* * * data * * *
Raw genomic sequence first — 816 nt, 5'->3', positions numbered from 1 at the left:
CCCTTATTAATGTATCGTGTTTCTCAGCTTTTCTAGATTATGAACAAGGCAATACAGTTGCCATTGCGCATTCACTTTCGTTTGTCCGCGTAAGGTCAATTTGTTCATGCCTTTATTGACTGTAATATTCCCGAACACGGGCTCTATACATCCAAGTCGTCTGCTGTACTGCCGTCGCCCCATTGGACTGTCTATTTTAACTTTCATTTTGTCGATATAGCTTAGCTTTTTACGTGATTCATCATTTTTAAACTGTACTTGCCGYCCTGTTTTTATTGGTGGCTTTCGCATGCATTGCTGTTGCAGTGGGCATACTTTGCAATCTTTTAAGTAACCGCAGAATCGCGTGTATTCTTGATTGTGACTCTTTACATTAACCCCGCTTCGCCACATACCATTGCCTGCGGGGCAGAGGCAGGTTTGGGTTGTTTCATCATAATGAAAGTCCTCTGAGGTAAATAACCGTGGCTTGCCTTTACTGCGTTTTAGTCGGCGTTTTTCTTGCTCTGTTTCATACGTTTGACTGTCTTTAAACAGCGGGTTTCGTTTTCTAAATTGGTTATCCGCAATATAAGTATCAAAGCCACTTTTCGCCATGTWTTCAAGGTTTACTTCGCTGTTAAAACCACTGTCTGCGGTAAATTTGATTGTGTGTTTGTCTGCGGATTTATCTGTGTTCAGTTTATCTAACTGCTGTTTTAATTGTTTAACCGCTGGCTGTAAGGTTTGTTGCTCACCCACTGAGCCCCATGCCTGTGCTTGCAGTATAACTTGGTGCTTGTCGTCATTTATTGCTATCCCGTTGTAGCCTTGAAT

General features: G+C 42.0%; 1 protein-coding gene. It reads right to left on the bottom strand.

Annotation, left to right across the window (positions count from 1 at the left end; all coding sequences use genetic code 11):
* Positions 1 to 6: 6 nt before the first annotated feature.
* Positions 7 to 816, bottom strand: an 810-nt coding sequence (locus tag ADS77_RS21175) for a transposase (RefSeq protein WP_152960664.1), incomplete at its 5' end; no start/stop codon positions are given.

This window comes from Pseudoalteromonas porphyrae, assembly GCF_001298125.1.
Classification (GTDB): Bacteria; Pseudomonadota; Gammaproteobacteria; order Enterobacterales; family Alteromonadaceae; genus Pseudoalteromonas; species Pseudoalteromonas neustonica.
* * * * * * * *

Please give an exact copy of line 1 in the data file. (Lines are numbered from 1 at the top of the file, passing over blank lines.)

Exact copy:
Raw genomic sequence first — 816 nt, 5'->3', positions numbered from 1 at the left: